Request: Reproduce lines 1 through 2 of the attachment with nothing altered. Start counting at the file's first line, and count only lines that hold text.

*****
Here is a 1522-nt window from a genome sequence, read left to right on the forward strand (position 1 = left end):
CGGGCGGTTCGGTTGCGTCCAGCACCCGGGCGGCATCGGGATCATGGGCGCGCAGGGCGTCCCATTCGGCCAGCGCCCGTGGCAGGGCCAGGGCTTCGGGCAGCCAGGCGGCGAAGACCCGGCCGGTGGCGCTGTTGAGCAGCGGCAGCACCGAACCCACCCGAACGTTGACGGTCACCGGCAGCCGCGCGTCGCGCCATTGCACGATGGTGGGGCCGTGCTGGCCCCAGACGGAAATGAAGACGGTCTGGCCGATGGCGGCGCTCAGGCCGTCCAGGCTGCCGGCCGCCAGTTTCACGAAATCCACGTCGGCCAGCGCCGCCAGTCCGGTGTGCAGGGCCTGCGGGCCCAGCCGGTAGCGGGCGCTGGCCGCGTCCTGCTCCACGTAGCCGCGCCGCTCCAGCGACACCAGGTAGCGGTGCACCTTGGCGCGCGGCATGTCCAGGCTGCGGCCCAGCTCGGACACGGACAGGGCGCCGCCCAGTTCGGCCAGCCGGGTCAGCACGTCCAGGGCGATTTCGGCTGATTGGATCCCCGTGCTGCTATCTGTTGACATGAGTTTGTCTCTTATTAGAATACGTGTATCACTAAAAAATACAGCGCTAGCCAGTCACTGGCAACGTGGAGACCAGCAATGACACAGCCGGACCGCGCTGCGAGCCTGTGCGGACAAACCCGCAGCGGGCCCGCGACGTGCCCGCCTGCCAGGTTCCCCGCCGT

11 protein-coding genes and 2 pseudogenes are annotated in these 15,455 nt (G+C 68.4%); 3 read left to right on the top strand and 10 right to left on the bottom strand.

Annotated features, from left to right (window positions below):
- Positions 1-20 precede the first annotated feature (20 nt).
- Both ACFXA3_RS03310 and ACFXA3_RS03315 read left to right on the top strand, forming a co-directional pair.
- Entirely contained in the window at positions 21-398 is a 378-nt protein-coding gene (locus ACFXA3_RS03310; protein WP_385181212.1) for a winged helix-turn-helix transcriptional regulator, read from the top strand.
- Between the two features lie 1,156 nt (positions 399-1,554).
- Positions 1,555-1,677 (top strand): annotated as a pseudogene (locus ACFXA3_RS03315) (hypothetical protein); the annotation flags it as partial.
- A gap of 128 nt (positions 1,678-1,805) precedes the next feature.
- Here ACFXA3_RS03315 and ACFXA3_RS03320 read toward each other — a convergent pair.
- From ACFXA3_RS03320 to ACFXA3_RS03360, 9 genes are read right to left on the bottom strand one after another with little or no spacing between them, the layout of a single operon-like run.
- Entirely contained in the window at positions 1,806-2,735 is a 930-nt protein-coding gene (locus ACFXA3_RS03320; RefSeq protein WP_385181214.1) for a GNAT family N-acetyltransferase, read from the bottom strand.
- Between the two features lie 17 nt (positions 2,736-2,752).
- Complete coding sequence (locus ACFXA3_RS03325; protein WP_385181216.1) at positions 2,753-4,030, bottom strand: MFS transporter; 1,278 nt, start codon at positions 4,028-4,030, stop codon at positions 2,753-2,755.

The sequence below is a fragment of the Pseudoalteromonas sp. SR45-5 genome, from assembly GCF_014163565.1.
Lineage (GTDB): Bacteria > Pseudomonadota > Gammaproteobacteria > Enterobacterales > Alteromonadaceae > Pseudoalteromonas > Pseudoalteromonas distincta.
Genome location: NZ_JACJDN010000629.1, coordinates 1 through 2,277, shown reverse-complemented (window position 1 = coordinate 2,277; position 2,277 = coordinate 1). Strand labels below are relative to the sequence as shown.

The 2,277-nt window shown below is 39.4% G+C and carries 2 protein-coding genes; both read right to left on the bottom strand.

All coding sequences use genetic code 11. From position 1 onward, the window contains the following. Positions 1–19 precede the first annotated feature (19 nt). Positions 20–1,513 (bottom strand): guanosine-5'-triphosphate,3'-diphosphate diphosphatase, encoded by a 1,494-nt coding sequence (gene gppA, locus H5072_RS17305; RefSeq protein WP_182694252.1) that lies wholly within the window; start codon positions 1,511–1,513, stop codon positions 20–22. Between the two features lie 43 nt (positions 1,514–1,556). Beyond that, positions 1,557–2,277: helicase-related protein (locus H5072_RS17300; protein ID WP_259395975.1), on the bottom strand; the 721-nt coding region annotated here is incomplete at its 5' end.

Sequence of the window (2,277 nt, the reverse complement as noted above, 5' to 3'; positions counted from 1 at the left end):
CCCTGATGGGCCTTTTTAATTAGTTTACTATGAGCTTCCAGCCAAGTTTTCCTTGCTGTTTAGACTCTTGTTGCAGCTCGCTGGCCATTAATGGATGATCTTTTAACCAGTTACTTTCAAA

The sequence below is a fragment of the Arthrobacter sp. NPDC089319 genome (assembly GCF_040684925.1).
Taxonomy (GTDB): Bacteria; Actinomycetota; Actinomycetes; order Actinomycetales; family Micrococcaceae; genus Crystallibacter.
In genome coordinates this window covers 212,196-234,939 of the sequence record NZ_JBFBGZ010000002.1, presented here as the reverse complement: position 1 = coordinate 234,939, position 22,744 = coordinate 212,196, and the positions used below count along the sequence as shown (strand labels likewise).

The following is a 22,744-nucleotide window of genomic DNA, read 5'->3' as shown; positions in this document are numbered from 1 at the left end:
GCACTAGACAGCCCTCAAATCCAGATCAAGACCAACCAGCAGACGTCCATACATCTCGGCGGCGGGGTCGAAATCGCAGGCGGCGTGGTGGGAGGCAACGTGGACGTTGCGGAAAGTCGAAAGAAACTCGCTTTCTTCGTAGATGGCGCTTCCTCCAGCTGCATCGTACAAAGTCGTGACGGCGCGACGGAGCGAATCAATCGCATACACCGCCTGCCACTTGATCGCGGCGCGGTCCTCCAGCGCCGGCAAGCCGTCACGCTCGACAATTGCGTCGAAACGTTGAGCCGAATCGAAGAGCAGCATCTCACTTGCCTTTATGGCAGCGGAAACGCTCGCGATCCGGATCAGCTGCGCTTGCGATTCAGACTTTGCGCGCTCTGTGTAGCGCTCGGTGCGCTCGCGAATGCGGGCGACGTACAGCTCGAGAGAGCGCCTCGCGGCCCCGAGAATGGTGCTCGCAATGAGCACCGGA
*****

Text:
Here is a 1522-nt window from a genome sequence, read left to right on the forward strand (position 1 = left end):
CGGGCGGTTCGGTTGCGTCCAGCACCCGGGCGGCATCGGGATCATGGGCGCGCAGGGCGTCCCATTCGGCCAGCGCCCGTGGCAGGGCCAGGGCTTCGGGCAGCCAGGCGGCGAAGACCCGGCCGGTGGCGCTGTTGAGCAGCGGCAGCACCGAACCCACCCGAACGTTGACGGTCACCGGCAGCCGCGCGTCGCGCCATTGCACGATGGTGGGGCCGTGCTGGCCCCAGACGGAAATGAAGACGGTCTGGCCGATGGCGGCGCTCAGGCCGTCCAGGCTGCCGGCCGCCAGTTTCACGAAATCCACGTCGGCCAGCGCCGCCAGTCCGGTGTGCAGGGCCTGCGGGCCCAGCCGGTAGCGGGCGCTGGCCGCGTCCTGCTCCACGTAGCCGCGCCGCTCCAGCGACACCAGGTAGCGGTGCACCTTGGCGCGCGGCATGTCCAGGCTGCGGCCCAGCTCGGACACGGACAGGGCGCCGCCCAGTTCGGCCAGCCGGGTCAGCACGTCCAGGGCGATTTCGGCTGATTGGATCCCCGTGCTGCTATCTGTTGACATGAGTTTGTCTCTTATTAGAATACGTGTATCACTAAAAAATACAGCGCTAGCCAGTCACTGGCAACGTGGAGACCAGCAATGACACAGCCGGACCGCGCTGCGAGCCTGTGCGGACAAACCCGCAGCGGGCCCGCGACGTGCCCGCCTGCCAGGTTCCCCGCCGT